Torchio continues Wisconsin’s run of success by rambling

Madison, Wisconsin (AP) – Wisconsin’s history of developing suggestions in major contributors caused John Turchio to make a leap of faith and pass on a scholarship offer from his hometown school he was brought up to follow.

Torchio lived 10 minutes from the California campus and regularly attended Golden Bears home games. His father and grandfather played there. He even remembers former Cal quarterback Aaron Rodgers visiting his house several times during his college career in the NFL.

That’s why so many of Torchio’s friends were surprised when he chose his college.

Everyone was like, ‘What the heck?’ What are you doing?’ ‘I bet myself,’ said Torchio.

Gambling pays off big for Torchio and the 19th seed Badgers, who host Washington State on Saturday after both teams won their season-opening games.

Torchio scored in the return of the school’s 100-yard interception and scored a sack last week in Wisconsin’s 38-0 win over Illinois State. Now on scholarship, Torchio leads a safety group trying to overcome multiple injuries.

“The guys really respect him,” Wisconsin coach Paul Crest said. “They respect him because he is consistent with his identity. He has always been a good teammate, always locked in.”

Wisconsin has already taken a few hits in the safety position with Travian Blaylock picking up a season-ending knee injury in spring training and Hunter Wooler injuring his left leg against Illinois State. This forced the Badgers to rely more on Torchio.

He is the latest Wisconsin tour to mature into an outstanding artist.

Since 1990, Wisconsin has produced 107 participants who have applied for scholarships and 25 of them have made it to the NFL. The list is headed by J.J. Watt, Three-time NFL Defensive Player of the Year.

“I wouldn’t choose to decline a scholarship and walk into a place that doesn’t handle walking like (Wisconsin) or has history,” Torchio said. who said he also received offers from San Jose State and Rice, among others. “I was very aware of that.”

It hardly mattered to Turchio that a future Cal Hall of Fame quarterback stopped near his house so many times.

Torchio was only a few years old when Rodgers played for Cal from 2003-2004. On Wednesday, Rodgers recalled how he and ex-Cal sanctioned David Looney visited the homes of some window guards as part of their window-washing business at the time.

“I’m still in touch with Dave for a bit, and still one of our jokes is about how literally that summer he’s inside the air-conditioner, hanging out and eating snacks and drinking roses, and I’ve been outside with wipers slashing (the butt) and dying outside,” the quarterback told Green. Bye Packers.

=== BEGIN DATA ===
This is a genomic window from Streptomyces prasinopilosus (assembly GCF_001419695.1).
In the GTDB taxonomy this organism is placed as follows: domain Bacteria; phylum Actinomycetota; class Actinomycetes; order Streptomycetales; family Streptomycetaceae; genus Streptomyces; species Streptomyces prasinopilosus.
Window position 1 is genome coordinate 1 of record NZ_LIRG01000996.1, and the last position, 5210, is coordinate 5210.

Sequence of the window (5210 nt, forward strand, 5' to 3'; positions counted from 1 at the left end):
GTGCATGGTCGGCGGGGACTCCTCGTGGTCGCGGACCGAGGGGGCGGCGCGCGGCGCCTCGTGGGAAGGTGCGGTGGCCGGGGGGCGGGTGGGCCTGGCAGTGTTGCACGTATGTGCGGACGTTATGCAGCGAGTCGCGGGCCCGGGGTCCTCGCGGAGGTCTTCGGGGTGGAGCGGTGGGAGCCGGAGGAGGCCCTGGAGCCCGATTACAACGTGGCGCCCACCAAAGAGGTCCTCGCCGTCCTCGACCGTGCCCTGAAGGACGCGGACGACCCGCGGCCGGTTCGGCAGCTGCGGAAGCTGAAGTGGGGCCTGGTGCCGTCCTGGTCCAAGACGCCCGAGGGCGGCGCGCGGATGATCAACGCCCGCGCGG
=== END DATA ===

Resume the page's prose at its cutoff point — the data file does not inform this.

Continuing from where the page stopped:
By the time Torchio was old enough to start the college selection process, he was familiar with Wisconsin because his sister, Katherine, played football for the Badgers. One of her Wisconsin friends was Jack Seche, a former quarterback who was selected in the sixth round of the 2018 draft.

When he was considering schools, Torchio reached out to Cichy to learn more about his walking experience. Torchio’s time in Wisconsin has given him a better understanding of why walking in Madison is so successful.

Torchio remembers that when he got his scholarship ahead of the 2021 season, some of his teammates didn’t even realize he was going apace.

“That’s probably what stands out as different from the other programs,” Torchio said. “No one cares if you’re on foot or not. If you can play plays and do your job, you’ll get a chance.”

Torchio made the most of his shots.

Although the Illinois State game was only the fifth start to Torchio’s career, he already had four interceptions. His three objections last season tied to lead the team.

No wonder his teammates called him the “jewelry thief.” Torchio said the unusual nickname came from Wisconsin coach Chris Hering when Hering was coaching special teams.

“She’s got a good little ring to it,” Torchio said. “Love her.”

Torchio’s football nose looked clear on Saturday. Torchio told teammate Nick Herbig he’s about to get a pass before handing over the longest interception in school history.

“So much of being a football hawk is understanding how to use that vision in a midfielder and being in the right place at the right time,” defensive coordinator Jim Leonard said. “He’s got it from day one.”

As the nickname “jewelry thief” may be appropriate, Wisconsin quarterback Jay Shaw says he has his own nickname for Torchio.

“My name for him is Little Leonhard,” Shaw said. “Because in that movie room, he’s one of the embodiments of what Coach Leonard was doing here in his days.”

Leonard was a Wisconsin safety guard, earned All-America honors and played 10 seasons in the NFL. Torchio plays the same situation and likes to follow a similar path.

Of course, he tries to absorb anything Leonard tells him.

“It’s good to know my coach, the guy who tells me technical style, was in my shoes and did a bunch of plays,” Torchio said.

Torchio shows that he can put on great plays, too. Badgers need this to last all season.


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